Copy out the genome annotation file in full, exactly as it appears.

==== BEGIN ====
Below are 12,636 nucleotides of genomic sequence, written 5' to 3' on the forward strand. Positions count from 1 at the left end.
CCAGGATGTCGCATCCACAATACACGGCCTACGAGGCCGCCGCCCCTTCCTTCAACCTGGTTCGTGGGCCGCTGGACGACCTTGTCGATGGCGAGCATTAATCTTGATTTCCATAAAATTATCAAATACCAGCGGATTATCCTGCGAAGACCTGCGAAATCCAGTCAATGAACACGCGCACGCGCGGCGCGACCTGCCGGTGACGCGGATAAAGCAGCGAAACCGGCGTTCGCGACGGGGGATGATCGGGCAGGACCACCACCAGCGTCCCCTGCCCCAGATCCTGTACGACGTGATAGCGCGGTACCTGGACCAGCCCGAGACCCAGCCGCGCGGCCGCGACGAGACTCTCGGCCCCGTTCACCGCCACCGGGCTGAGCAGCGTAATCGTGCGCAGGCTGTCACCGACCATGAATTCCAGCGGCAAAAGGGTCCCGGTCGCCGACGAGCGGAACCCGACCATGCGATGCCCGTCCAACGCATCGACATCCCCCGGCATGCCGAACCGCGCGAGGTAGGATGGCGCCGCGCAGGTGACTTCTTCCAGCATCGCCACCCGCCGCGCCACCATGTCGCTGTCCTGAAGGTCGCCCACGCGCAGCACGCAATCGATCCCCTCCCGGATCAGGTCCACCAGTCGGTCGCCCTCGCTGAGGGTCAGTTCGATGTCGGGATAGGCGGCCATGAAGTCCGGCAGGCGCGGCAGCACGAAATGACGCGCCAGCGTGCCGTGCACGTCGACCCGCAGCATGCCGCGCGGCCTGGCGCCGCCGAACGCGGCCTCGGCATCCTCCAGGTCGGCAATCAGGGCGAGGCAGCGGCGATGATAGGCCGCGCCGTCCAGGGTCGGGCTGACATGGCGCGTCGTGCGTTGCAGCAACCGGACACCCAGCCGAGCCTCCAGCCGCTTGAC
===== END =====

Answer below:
Below are 12,636 nucleotides of genomic sequence, written 5' to 3' on the forward strand. Positions count from 1 at the left end.
CCAGGATGTCGCATCCACAATACACGGCCTACGAGGCCGCCGCCCCTTCCTTCAACCTGGTTCGTGGGCCGCTGGACGACCTTGTCGATGGCGAGCATTAATCTTGATTTCCATAAAATTATCAAATACCAGCGGATTATCCTGCGAAGACCTGCGAAATCCAGTCAATGAACACGCGCACGCGCGGCGCGACCTGCCGGTGACGCGGATAAAGCAGCGAAACCGGCGTTCGCGACGGGGGATGATCGGGCAGGACCACCACCAGCGTCCCCTGCCCCAGATCCTGTACGACGTGATAGCGCGGTACCTGGACCAGCCCGAGACCCAGCCGCGCGGCCGCGACGAGACTCTCGGCCCCGTTCACCGCCACCGGGCTGAGCAGCGTAATCGTGCGCAGGCTGTCACCGACCATGAATTCCAGCGGCAAAAGGGTCCCGGTCGCCGACGAGCGGAACCCGACCATGCGATGCCCGTCCAACGCATCGACATCCCCCGGCATGCCGAACCGCGCGAGGTAGGATGGCGCCGCGCAGGTGACTTCTTCCAGCATCGCCACCCGCCGCGCCACCATGTCGCTGTCCTGAAGGTCGCCCACGCGCAGCACGCAATCGATCCCCTCCCGGATCAGGTCCACCAGTCGGTCGCCCTCGCTGAGGGTCAGTTCGATGTCGGGATAGGCGGCCATGAAGTCCGGCAGGCGCGGCAGCACGAAATGACGCGCCAGCGTGCCGTGCACGTCGACCCGCAGCATGCCGCGCGGCCTGGCGCCGCCGAACGCGGCCTCGGCATCCTCCAGGTCGGCAATCAGGGCGAGGCAGCGGCGATGATAGGCCGCGCCGTCCAGGGTCGGGCTGACATGGCGCGTCGTGCGTTGCAGCAACCGGACACCCAGCCGAGCCTCCAGCCGCTTGAC